Soldier Surprises Former 'Pen Pals' 13 Years Later

When he found out he would be near their school, he knew he had to meet the students who showed him kindness over a decade ago.

When a kindergarten class at David Emanuel Academy, a small Christian school in Stillwell, GA, began writing letters to Brigadier Gen. Vincent Buggs (who was Major Buggs at the time) 13 years ago, they had no idea the impact they would have on his life.

The correspondence started when Buggs was on his second tour in Iraq. It was set up through the alumni association at Georgia Southern University, Buggs' alma mater. A woman who worked at the office knew of a gingerbread man project that her young relative was doing with her kindergarten class to learn about other cultures, and they needed someone to take pictures with the gingerbread man in other parts of the world.

Buggs agreed to help the students with their project and he started sending them photos and letters as he traveled with the military.

"I started taking the gingerbread man and writing stories to the kids and sending them back to them, and then it kind of morphed because the kids started sending me stuff," Buggs told FOX-10 Phoenix . "And then over the years as I was traveling, I would send them something, and then after a while we were just coordinating back and forth."

He even had American flags flown for each of the students, which he sent to them with letters of authenticity. A news photographer took a picture of the class with their flags for a local newspaper.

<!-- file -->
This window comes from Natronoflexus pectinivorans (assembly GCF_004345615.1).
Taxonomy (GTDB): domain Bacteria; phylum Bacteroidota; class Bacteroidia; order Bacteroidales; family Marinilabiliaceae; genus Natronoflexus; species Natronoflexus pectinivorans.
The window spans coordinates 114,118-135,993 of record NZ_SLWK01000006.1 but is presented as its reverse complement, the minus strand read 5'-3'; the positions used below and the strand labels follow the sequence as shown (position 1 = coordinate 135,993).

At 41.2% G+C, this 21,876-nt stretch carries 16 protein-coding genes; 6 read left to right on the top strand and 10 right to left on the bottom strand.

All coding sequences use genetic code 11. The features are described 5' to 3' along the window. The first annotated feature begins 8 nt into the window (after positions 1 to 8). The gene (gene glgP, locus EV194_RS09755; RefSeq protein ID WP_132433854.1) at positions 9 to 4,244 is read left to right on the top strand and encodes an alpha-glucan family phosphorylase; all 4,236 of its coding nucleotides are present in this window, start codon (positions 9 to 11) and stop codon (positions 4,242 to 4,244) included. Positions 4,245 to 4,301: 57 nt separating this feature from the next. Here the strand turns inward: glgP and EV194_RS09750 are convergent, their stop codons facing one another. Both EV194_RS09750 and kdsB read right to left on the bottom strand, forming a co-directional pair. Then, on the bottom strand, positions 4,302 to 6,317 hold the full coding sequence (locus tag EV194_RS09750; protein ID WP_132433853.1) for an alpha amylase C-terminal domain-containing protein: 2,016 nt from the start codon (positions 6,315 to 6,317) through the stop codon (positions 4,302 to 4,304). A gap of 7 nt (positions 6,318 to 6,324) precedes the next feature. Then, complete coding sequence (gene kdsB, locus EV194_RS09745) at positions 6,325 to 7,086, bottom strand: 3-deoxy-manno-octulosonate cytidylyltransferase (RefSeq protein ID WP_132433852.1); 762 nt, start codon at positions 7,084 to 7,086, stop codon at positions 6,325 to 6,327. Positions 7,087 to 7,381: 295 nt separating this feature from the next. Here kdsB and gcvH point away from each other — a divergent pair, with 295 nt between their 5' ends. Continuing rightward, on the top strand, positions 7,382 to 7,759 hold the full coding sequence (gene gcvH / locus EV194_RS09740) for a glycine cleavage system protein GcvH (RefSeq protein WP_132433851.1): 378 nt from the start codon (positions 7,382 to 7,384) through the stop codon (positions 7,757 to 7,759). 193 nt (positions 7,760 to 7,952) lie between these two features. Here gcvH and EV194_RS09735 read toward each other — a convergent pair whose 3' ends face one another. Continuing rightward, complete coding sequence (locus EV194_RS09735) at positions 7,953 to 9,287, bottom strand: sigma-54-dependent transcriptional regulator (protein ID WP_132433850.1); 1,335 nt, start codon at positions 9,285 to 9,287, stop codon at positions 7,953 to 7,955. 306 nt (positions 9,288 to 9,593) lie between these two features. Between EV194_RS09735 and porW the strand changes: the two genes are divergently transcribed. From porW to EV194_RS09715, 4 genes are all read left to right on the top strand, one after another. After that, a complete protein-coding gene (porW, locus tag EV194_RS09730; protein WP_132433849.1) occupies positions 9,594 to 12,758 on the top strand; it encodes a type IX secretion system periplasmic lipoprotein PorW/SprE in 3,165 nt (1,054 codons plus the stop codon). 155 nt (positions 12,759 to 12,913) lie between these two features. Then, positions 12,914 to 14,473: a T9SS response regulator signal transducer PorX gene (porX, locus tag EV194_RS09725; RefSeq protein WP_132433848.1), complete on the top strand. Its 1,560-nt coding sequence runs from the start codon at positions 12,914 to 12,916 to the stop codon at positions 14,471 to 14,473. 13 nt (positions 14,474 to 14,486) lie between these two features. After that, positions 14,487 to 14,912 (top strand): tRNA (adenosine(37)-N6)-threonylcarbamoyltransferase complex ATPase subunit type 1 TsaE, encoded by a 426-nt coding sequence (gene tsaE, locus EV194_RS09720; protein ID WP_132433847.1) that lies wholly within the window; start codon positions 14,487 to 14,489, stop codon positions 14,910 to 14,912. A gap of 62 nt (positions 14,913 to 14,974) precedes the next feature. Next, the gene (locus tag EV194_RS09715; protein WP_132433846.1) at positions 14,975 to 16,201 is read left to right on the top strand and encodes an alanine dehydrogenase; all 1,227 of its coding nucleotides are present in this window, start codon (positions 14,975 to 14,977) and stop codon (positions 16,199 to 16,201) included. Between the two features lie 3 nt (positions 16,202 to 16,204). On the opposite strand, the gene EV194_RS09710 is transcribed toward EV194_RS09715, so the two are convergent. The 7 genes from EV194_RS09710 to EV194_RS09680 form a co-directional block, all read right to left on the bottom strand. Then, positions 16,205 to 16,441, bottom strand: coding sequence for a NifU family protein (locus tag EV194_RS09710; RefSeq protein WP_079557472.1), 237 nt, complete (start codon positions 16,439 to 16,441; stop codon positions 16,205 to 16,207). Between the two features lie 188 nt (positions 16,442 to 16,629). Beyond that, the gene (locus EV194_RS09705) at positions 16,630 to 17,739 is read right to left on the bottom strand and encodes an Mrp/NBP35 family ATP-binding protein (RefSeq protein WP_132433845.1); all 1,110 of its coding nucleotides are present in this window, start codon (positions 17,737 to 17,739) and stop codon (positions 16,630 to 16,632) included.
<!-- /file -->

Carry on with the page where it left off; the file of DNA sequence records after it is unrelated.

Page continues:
When Buggs, who currently lives in Tampa, FL, recently visited his alma mater in Georgia for a military appreciation weekend, he arranged a surprise visit with the students, who are now seniors at David Emanuel Academy.

Buggs admits he was "more than nervous" to meet the students, but he wanted to make sure they knew the impact they had on him as a lonely soldier in the U.S. Army.

"I had anxiety of how it would play out because you're a stranger and they don't realize the impact," Buggs said.

When they did meet, the school shared a post to Facebook with pictures of Buggs and his former "pen pals."

The students and Buggs shared a heartwarming conversation where they talked about college, family, and life in general.

"We all started talking about life, and I just explained to them that sometimes the simple thing of kindness is very important and sometimes you don't realize because you don't see the effect of it, even if you're 5 years old."

Buggs, who now has 5 daughters of his own, wanted the students to know how crucial it is to show your appreciation for someone's kindness any chance you get.

"I really, really suggest to service members that if you get an opportunity to personally face-to-face thank someone, take that opportunity," he said. "It may change somebody's life by going and saying thank you."

Feeling inspired to write your own letters to members of the U.S. military? Here are a few organizations that can help you get started:

Operation Gratitude

Doing Good Together

Support Our Troops

Let's work together and #StartSomethingGood .

(Source: images David Emanuel Academy Facebook )

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